Thursday, January 29, 2009

Master Yung Chung Chiang Shares About Guang Ping Yang & More

By Valarie Prince Gabel

I first met Master Y.C. Chiang about 6 years ago. Not long after that I had the privilege of meeting his wife Master Liu. My impression of them was of two gracious individuals who had great skill and knowledge.

I was also fortunate enough to take a few classes at the Wen Wu School while Master Chiang was still teaching. After class the students gather in the little kitchen and have tea with their teacher. When he stepped out for a minute I looked at the other students, mouth agape, and asked if they knew at all how very, very lucky they were to be casually sitting around with such a wonderful teacher at the head of the table.

Over the next several years I have also had the pleasure of taking a few lessons with his advanced students and teachers. Fu Tung Cheng and Allen Trigueiro come fondly to mind. I have also been able to attend several of the Guang Ping Association conferences which fosters the sharing, learning and hands on experience of our form.

However, until the weekend of July 12 & 13, I had not had the opportunity to witness and participate in an event, lasting several hours at a time, centered strictly on Shrfu and Shrmu's teaching. The workshop truly gave me the opportunity to drink in the essence of who they are and what they are about. The event was held in Orange County, California at Irvine Community College and was hosted by JoAnna Schoon, one of the Association's National Advisors and a Tai Chi teacher at the college. Since I am a tai chi student/teacher my focus was mainly on Master Chiang although I could appreciate the grace and beauty of Master Liu's Dayan Chi Kung and tea ceremony.

At 81 Master Chiang is a living example of what correct living and correct attitude makes possible. He did a demonstration of White Crane form on Saturday much to the delight of all present. The first movement involves dropping to a level so that thighs are level with the ground (low horse stance), and holding that position for longer then I personally would be comfortable holding. Shrfu did so with apparent ease. Of course, the rest of the form was executed with a power that seemed unending. And this is at 81! We have all heard the wonders of the power of practicing with chi over long periods of is true!! And he shows no signs of stopping. I must also add that Master Liu's demonstration of the 2nd set of the Wild Goose form was absolutely breathtaking.

There is a definite reason this man wears the title of Master. He is an extremely educated and cultured human being. He is a doctor of acupuncture, an herbalist, world renowned painter and calligrapher. As JoAnna says "What has always struck me about Shrfu is the breadth and depth of his knowledge.

He excels in the Martial Arts, in Ch inese Painting, in Calligraphy, in TCM,and in good virtue. Wen Wu School offers the best of Chinese Culture, and its name refers to that: Wen referring to culture, and Wu referring to the martial arts."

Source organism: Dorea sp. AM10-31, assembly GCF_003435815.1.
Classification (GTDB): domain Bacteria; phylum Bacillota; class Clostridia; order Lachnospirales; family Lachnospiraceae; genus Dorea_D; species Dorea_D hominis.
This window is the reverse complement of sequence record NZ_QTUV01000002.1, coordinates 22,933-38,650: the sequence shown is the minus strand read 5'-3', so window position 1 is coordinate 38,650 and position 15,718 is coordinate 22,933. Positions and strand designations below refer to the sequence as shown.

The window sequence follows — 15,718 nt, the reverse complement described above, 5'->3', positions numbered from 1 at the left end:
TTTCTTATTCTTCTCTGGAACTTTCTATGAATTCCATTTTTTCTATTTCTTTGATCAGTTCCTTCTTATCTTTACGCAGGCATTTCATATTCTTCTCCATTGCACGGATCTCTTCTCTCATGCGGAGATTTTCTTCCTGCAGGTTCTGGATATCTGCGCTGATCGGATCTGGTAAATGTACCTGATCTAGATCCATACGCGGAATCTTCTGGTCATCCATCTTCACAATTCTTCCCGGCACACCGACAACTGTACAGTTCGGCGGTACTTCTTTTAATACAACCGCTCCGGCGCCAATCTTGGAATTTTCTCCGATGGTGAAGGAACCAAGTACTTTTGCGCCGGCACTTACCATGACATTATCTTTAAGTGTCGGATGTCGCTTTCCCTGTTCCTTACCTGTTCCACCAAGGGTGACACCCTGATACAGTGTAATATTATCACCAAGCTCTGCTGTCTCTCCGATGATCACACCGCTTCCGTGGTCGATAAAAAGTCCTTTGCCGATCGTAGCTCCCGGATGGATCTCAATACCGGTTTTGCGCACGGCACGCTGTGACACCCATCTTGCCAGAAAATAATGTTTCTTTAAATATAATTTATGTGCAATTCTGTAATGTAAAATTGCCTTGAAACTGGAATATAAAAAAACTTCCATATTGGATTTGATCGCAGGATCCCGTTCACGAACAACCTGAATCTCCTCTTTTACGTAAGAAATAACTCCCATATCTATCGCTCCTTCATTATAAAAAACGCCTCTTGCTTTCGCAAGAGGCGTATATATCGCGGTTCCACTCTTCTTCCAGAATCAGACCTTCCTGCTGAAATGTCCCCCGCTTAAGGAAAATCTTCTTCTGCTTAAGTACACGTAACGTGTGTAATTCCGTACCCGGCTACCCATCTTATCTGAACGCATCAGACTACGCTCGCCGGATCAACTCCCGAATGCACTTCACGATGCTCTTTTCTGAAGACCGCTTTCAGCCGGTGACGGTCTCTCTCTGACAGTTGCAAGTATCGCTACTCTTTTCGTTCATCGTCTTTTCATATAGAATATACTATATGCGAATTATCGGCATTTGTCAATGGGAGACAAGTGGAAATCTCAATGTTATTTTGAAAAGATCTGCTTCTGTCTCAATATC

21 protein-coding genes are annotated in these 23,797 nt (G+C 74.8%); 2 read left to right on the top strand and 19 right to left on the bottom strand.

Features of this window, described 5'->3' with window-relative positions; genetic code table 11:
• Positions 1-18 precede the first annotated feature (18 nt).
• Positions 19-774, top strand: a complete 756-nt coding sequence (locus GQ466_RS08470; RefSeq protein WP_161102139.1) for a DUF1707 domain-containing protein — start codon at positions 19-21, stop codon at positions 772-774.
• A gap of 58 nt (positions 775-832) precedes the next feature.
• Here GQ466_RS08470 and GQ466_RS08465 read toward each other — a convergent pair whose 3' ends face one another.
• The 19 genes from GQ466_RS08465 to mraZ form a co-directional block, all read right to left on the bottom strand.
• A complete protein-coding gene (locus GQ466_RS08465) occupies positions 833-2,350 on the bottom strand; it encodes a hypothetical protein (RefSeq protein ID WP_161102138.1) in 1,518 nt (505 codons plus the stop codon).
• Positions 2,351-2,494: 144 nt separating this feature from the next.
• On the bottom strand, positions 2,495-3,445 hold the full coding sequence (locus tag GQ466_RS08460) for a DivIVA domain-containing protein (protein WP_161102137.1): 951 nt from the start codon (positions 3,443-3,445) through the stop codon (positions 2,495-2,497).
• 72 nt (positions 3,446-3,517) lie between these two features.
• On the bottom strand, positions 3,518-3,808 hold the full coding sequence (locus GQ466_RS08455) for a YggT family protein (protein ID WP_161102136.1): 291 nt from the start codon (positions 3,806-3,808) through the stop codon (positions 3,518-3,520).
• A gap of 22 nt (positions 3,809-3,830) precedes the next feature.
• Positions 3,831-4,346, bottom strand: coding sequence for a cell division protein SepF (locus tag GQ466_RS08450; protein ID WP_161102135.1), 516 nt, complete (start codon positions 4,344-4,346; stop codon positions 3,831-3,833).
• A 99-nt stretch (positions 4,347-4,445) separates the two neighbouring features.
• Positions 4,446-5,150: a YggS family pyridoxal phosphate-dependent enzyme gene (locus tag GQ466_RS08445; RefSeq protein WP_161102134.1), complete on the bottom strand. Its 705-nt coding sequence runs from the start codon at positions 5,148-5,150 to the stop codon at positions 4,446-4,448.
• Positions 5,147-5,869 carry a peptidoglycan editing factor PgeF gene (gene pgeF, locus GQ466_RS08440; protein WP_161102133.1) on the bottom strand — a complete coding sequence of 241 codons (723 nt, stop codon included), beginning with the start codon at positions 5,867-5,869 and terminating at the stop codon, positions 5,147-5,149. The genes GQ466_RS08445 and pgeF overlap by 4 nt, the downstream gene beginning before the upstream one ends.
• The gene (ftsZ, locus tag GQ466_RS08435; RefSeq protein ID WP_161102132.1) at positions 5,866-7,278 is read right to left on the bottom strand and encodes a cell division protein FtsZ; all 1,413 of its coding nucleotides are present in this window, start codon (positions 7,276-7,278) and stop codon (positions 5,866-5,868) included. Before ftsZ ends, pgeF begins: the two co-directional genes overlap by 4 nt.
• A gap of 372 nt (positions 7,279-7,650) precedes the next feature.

Over two days, 5 hours total, he also demonstrated each of the Yang Guang Ping forms replete with application explanation and error corrections. He had everyone spellbound as he performed each movement effortlessly. Every one of us felt the specialness of participating with a true master of movement. And rather then being dour or stern his lively sense of humor keep us all laughing and smiling.

Eighty met for a banquet held in Master Chiang and Madam Liu's honor on Saturday evening. JoAnna picked an excellent local Chinese restaurant. There were dishes served that most of us have never had before, everything was delicious. JoAnna presented the masters with Hawaiian leis which they appreciated very much. I was lucky enough to be sitting at a table close to theirs and could appreciate the fragrant flower scents along with them. Conversations were going on nonstop all evening between students, teachers, spouses and family members attending the
feast. The only complaint would be that there was too much good food! Master Chiang and Madam Liu donated 2 paintings to be raffled off after dinner. I don't know which made us drool more, the paintings or the food.

The second day Master Chiang spent several hours continuing his lecture and refining form. During his lecture he shared information regarding exercises for heath. A couple of tidbits were: the arm and shoulder warm up or 'windmill' expels harmful chi as well as benefiting the shoulder, toe kicks stimulate yang meridians and heel kicks stimulate the yin, and the removal of excess fire element is accomplished by slow inhale of breath and rapid exhale. Questions were asked and answers were given. He holds no secrets, shares all he knows. His true love of martial arts, chi, green tea, etc., and obvious respect for all life was there for all to see no matter the level of the attendee. I have been practicing tai chi for over 25 years and thoroughly enjoyed the entire event. A student of mine came to the Sunday lecture after having only 3 weeks of lessons. She told me how happy she was to have followed my advice to not miss this 'once in a lifetime event.'